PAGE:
• You can just connect any of the many SIP or IAX trunk providers to software.

          So I haven't actually tried to use my SIP trunk credentials with the Android SIP client, but I'm having a hard time imagining it working...

          • It works, issue is SIP not really well designed for a battery powered devices.

          • I've used it with CallCentric. It works, but as others have stated it really sucks down your battery life. Instead I now just have an Obi device plugged into regular cordless phones, and I have the unit ring my cell and work desk phone as well. The result is that I get away with using T-Mobile's $30/mo prepay plan that only includes 100 minutes, but has 5GB high speed/ unlimited Edge and unlimited texts.

      • Just assign yourself a number in Google Hangouts, and you get this for free, barring wifi connection costs. Voicemail is stored in the cloud, with the option to text message you VTT transcripts as soon as you connect any of your Hangouts-enabled devices to the internet.

  • but why restrict it to the Moto G handset only? Surely it's a software client?
  • You can get unlimited talk/text for 25 a month through GoSmart.

    For people that don't use the phone much you can get 2000 minutes which are good for a full year from PagePlus at a cost of 80 dollars. Or about 6 dollars a month.

    Telefonica offers some really cheap pre paid programs with roll over minutes that can see your actual costs per month around 6 dollars with perhaps more minutes from the roll overs.

    T-Mobile offers a prepaid 3 dollars a month program which is the absolute cheapest but you only get 30 mi

  • Republic Wireless (Score:2, Insightful)

    by Anonymous Coward

    Republic Wireless offers the same thing for $5/month.

  • by bwcbwc ( 601780 ) on Monday January 26, 2015 @07:38AM (#48903397)

    The whole controversy last year about Comcast offering public wi-fi using the routers they supply to their home customers suddenly makes a lot more sense. Normal wi-fi data usage from outside users in a residential area is not a widely used feature, but "cellular" wireless is much more common. I bet we'll see a similar service (similarly priced) from them shortly.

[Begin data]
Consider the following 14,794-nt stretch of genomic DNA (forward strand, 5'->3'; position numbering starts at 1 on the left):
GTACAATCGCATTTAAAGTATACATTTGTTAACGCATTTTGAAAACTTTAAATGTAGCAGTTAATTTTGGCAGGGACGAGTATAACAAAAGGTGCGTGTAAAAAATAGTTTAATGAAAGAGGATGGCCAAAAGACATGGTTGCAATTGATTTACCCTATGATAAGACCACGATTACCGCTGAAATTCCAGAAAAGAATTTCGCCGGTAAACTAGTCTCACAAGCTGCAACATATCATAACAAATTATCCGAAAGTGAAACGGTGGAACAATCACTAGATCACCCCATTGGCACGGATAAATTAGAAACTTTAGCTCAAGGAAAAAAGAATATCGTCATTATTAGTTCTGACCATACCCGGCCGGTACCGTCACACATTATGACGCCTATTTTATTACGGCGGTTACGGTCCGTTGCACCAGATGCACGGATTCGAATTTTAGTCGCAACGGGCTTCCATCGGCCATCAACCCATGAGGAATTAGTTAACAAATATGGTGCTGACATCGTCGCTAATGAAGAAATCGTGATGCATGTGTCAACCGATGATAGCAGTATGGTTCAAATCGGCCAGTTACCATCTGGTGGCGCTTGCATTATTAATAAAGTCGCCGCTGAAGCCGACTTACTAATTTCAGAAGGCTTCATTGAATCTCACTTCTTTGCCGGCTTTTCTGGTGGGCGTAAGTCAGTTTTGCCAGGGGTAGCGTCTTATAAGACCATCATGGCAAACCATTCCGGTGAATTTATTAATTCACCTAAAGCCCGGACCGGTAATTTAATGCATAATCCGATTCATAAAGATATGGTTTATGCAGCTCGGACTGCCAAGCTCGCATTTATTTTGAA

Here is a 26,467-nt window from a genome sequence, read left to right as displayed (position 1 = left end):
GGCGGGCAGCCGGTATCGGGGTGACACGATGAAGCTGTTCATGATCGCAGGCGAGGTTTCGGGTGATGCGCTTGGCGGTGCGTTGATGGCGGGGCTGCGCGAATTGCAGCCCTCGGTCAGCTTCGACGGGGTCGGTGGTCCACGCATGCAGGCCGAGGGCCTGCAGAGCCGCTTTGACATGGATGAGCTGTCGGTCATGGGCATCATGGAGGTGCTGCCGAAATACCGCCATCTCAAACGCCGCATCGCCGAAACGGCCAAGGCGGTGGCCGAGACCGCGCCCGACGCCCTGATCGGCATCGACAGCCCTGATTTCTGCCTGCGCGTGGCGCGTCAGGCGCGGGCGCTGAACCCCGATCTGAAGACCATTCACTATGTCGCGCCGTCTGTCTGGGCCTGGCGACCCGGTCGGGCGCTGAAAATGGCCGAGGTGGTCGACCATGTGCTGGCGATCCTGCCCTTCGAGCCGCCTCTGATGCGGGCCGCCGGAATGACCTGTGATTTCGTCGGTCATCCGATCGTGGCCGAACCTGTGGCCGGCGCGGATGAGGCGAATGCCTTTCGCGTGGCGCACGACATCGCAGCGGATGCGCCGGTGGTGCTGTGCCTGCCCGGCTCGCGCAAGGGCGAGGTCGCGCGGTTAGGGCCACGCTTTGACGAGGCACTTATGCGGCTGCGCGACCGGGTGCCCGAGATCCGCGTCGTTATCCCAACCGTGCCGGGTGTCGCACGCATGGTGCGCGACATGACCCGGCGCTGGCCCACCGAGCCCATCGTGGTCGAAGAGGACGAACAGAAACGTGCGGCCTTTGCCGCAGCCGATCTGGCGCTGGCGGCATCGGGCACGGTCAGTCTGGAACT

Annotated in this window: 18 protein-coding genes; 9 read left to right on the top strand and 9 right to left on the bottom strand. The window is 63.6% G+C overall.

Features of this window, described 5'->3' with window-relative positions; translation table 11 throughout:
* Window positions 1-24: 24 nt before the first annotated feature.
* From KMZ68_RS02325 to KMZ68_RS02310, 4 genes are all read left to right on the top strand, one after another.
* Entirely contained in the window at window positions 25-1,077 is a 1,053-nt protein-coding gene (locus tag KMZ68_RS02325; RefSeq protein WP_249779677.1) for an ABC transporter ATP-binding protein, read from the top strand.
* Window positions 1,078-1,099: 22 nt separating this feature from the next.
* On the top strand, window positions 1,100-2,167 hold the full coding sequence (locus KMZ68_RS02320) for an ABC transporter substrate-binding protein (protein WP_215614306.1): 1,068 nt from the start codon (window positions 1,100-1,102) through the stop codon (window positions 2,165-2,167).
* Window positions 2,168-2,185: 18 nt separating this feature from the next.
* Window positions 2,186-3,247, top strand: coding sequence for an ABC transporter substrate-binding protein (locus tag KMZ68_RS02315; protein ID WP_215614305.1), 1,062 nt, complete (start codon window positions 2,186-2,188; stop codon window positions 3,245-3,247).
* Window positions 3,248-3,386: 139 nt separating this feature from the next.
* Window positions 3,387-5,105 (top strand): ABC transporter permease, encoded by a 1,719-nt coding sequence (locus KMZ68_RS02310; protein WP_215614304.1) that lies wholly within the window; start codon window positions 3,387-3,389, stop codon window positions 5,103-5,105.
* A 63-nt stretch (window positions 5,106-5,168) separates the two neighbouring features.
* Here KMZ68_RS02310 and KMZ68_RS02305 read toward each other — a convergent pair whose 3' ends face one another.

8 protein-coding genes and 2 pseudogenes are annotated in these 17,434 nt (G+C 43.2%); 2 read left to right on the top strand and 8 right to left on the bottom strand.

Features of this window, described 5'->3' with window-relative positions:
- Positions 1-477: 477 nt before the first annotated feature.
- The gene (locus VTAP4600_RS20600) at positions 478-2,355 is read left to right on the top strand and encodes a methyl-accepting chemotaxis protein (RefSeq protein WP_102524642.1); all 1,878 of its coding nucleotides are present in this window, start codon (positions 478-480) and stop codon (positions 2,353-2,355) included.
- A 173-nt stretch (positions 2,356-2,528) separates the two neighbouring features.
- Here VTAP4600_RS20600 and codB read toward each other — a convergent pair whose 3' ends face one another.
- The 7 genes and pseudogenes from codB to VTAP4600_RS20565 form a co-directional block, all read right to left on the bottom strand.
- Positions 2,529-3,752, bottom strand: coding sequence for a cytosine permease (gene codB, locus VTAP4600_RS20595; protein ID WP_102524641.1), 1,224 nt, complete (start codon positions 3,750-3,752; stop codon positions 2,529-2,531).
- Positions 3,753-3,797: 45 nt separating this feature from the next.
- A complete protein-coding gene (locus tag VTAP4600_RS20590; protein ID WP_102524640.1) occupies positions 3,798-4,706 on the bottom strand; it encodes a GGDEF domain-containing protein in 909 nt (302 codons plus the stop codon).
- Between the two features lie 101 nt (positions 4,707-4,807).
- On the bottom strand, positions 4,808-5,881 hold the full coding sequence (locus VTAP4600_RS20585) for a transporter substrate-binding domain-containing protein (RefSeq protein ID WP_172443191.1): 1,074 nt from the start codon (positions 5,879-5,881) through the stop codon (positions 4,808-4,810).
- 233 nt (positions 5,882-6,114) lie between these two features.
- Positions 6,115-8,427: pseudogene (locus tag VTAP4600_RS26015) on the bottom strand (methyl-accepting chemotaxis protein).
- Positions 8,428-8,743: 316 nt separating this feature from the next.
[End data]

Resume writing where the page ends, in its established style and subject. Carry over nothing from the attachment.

• If you don't mind all the caveats of having phone service that only works when you're in range of a WiFi hotspot, Freedompop offers exactly the same thing, nationwide, for $5/mo.

    And as others have said, if you don't mind hotspot hunting when you want data, you can easily find unlimited talk & text plans on real cellular networks for under $30/mo. Heck, pony up the extra $5/mo for the $35/mo plan and Cricket (which is now a national carrier owned by AT&T) will throw in 1GB of data.

    Leave it to cable

    • by Jhon ( 241832 )

      Freedompop also offers free service. 200 mins/mo, 500 text and 500mb of data. Free. As in zero ($) dollars.

      I picked up a cheap iphone 4s (sprint), activated it on FP and it is decent. It doesn't do great on the move (driving), but stationary, the voice quality isn't bad. Data speeds are around 1mbps +/- 500mbps.

      Their app also offers a similar free service via an app (wifi only) sans data (for obvious reasons).

  • $30 a month for Android SIP client, BRILLIANT.

  • by Alexander Nuttall ( 3969939 ) on Monday January 26, 2015 @08:22AM (#48903593)
    "T-Mobile, for example, offers a Wi-Fi router that is designed to allow iPhone owners to place phone calls over a Wi-Fi connection. That helps offload some of the traffic that would have gone on T-Mobile’s voice network, but it also compensates for areas where T-Mobile has poor coverage." The writer wrote the above last paragraph. His research was quite limited. T-Mobile offers this to all smart phones. WiFi calling is so that you can make calls inside a building or place where the cell-tower coverage may be weak or inadequate. T-mobile WiFi works all over the planet earth. I was in Moscow, Russia making calls from a McDonald's WiFi to phones in Russia and the United States. You can buy a cheap android phone for $35 NEW! and benefit from this. Compliment this with Google Voice and/or Hangouts and you have a killer phone for a monthly fee of starting at $30 for WiFi (international) and 5GB 4GLTE (US).
  • WiFi? Google Voice (Score:5, Insightful)

    by crow ( 16139 ) on Monday January 26, 2015 @10:46AM (#48904801) Homepage Journal

    If you only want to make calls over WiFi, then the solution already exists. Sign up for a Google Voice number, then install the Google Hangouts Dialer, and you're all set.

    The potential value-add here is not the voice or texting service, but access to the WiFi network.

  • With WiFi channels being overcrowded, how are they going to achieve reliability?